Genetic diversity among pandemic 2009 influenza viruses isolated from a transmission chain
1 Centre for GeoGenetics, Natural History Museum of Denmark, Øster Voldgade 5-7, Copenhagen K, 1350, Denmark
2 Department of Virology, National Influenza Center, Statens Serum Institut, 5 Oerestads Boulevard 5, Copenhagen S, 2300, Denmark
3 Department of Infectious Diseases, Odense University Hospital, 29 Sdr. Boulevard, Odense C, 5000, Denmark
4 Department of Clinical Microbiology, Odense University Hospital, J.B.Winsløwsvej 21, 2, Odense C, 5000, Denmark
5 WHO Collaborating Centre for Reference and Research on Influenza, MRC National Institute for Medical Research, London, UK
Virology Journal 2013, 10:116 doi:10.1186/1743-422X-10-116Published: 12 April 2013
Influenza viruses such as swine-origin influenza A(H1N1) virus (A(H1N1)pdm09) generate genetic diversity due to the high error rate of their RNA polymerase, often resulting in mixed genotype populations (intra-host variants) within a single infection. This variation helps influenza to rapidly respond to selection pressures, such as those imposed by the immunological host response and antiviral therapy. We have applied deep sequencing to characterize influenza intra-host variation in a transmission chain consisting of three cases due to oseltamivir-sensitive viruses, and one derived oseltamivir-resistant case.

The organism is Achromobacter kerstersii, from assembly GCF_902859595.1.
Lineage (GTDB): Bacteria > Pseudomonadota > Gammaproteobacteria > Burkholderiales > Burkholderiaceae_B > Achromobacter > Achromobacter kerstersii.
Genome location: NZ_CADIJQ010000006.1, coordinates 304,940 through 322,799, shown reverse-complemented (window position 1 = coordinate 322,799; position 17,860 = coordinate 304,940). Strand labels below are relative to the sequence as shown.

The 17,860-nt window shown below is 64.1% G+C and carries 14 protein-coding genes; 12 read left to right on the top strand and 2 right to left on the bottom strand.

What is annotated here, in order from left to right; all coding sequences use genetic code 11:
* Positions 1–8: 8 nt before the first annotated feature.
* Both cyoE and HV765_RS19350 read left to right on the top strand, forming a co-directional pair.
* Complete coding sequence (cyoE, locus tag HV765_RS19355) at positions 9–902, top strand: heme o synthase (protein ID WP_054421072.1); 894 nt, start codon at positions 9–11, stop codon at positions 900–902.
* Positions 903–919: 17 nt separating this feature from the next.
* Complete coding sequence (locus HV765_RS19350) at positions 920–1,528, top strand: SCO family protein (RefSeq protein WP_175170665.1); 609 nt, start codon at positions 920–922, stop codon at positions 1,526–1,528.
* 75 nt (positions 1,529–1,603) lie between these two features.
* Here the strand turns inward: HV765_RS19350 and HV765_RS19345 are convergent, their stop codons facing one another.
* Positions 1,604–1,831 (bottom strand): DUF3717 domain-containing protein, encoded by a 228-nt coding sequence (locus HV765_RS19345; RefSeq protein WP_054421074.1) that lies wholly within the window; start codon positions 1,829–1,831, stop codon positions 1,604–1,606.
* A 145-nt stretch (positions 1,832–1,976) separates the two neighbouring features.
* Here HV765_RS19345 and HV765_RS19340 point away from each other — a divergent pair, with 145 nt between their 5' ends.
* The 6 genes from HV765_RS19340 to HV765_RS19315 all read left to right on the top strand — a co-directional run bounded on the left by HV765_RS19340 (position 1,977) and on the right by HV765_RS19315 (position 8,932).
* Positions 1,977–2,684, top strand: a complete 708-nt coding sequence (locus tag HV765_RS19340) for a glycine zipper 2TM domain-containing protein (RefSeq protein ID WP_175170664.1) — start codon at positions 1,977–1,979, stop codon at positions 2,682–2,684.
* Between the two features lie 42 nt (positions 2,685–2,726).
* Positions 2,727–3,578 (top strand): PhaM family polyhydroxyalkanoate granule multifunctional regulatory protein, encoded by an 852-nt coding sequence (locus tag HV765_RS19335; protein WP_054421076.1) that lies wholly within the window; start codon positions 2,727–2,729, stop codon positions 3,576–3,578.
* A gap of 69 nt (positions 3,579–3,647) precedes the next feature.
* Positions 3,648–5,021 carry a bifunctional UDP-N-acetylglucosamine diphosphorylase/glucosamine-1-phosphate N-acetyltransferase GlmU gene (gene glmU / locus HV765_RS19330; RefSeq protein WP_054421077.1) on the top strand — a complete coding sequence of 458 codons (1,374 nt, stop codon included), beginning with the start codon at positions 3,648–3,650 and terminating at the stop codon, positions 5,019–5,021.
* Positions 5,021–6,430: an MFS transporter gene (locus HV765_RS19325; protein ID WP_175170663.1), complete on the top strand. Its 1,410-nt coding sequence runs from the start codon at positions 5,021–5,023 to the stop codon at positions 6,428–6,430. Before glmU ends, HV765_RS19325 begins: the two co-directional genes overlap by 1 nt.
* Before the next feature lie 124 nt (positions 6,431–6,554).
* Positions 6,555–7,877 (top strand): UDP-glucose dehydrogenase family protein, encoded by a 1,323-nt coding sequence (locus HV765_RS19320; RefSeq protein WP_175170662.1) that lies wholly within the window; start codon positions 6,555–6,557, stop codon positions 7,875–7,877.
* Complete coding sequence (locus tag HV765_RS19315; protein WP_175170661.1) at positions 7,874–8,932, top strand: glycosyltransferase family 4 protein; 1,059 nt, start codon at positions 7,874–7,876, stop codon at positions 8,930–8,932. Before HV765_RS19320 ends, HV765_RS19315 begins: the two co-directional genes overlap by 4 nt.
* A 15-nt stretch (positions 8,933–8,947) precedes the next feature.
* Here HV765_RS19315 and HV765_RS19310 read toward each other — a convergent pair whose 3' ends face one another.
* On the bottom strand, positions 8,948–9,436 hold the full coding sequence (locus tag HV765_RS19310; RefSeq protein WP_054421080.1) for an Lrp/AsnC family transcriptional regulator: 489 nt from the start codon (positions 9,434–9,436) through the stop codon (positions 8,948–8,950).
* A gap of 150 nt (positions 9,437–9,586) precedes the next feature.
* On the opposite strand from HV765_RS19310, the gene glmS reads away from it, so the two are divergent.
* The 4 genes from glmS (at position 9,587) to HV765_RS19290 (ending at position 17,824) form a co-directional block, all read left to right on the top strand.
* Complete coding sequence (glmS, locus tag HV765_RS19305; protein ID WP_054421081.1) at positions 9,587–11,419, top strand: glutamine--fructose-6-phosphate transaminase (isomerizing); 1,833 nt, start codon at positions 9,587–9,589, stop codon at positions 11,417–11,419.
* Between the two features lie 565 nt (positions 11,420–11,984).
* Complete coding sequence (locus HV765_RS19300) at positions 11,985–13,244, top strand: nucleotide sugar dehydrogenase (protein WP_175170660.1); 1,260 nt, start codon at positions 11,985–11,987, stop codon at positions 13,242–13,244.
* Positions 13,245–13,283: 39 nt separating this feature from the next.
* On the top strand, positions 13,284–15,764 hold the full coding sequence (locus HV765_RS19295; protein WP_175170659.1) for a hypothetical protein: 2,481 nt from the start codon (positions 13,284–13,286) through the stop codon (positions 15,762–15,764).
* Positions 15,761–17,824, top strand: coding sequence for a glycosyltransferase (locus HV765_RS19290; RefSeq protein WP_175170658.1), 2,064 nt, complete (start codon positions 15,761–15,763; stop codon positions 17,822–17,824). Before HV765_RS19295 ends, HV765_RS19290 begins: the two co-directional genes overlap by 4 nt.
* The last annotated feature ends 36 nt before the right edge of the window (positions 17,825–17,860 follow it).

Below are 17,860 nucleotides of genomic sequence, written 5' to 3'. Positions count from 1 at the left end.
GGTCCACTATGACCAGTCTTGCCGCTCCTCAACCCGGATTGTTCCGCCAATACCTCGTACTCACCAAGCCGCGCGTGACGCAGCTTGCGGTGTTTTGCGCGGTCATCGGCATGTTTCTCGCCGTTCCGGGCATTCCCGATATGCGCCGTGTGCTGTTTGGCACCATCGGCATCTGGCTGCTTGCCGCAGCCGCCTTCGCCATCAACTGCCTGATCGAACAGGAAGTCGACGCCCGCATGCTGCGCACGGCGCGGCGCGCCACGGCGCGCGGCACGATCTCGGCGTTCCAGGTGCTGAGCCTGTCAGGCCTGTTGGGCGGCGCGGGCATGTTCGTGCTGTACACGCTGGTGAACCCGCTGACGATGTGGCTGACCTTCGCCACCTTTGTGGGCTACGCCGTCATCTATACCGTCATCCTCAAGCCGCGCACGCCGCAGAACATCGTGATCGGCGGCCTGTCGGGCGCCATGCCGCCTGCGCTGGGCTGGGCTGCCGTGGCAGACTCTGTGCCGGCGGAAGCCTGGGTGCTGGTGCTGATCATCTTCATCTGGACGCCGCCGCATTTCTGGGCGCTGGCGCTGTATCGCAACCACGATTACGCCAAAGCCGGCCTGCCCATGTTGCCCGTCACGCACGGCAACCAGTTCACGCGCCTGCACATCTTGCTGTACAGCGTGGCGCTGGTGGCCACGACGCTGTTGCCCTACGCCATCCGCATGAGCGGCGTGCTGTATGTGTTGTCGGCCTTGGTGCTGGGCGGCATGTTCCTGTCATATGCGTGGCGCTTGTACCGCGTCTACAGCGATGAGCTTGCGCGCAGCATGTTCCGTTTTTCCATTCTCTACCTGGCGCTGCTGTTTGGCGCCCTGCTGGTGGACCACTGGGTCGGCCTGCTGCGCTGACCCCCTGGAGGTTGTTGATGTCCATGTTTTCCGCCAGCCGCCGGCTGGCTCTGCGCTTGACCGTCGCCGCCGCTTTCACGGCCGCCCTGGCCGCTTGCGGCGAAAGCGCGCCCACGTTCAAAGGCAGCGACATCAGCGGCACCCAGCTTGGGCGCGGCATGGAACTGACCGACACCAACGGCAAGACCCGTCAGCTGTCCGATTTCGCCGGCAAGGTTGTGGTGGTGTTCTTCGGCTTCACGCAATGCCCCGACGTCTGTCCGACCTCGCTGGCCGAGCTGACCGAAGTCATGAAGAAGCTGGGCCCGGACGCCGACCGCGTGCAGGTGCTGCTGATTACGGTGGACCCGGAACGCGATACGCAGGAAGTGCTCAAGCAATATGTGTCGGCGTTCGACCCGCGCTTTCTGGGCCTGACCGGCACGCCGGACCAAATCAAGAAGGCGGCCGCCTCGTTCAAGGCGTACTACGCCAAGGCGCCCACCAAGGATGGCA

Following detection of the A(H1N1)pdm09 infections, we deep-sequenced the complete NA gene from two of the oseltamivir-sensitive virus-infected cases, and all eight gene segments of the viruses causing the remaining two cases.
No evidence for the resistance-causing mutation (resulting in NA H275Y substitution) was observed in the oseltamivir-sensitive cases. Furthermore, deep sequencing revealed a subpopulation of oseltamivir-sensitive viruses in the case carrying resistant viruses. We detected higher levels of intra-host variation in the case carrying oseltamivir-resistant viruses than in those infected with oseltamivir-sensitive viruses.
Oseltamivir-resistance was only detected after prophylaxis with oseltamivir, suggesting that the mutation was selected for as a result of antiviral intervention. The persisting oseltamivir-sensitive virus population in the case carrying resistant viruses suggests either that a small proportion survive the treatment, or that the oseltamivir-sensitive virus rapidly re-establishes itself in the virus population after the bottleneck. Moreover, the increased intra-host variation in the oseltamivir-resistant case is consistent with the hypothesis that the population diversity of a RNA virus can increase rapidly following a population bottleneck.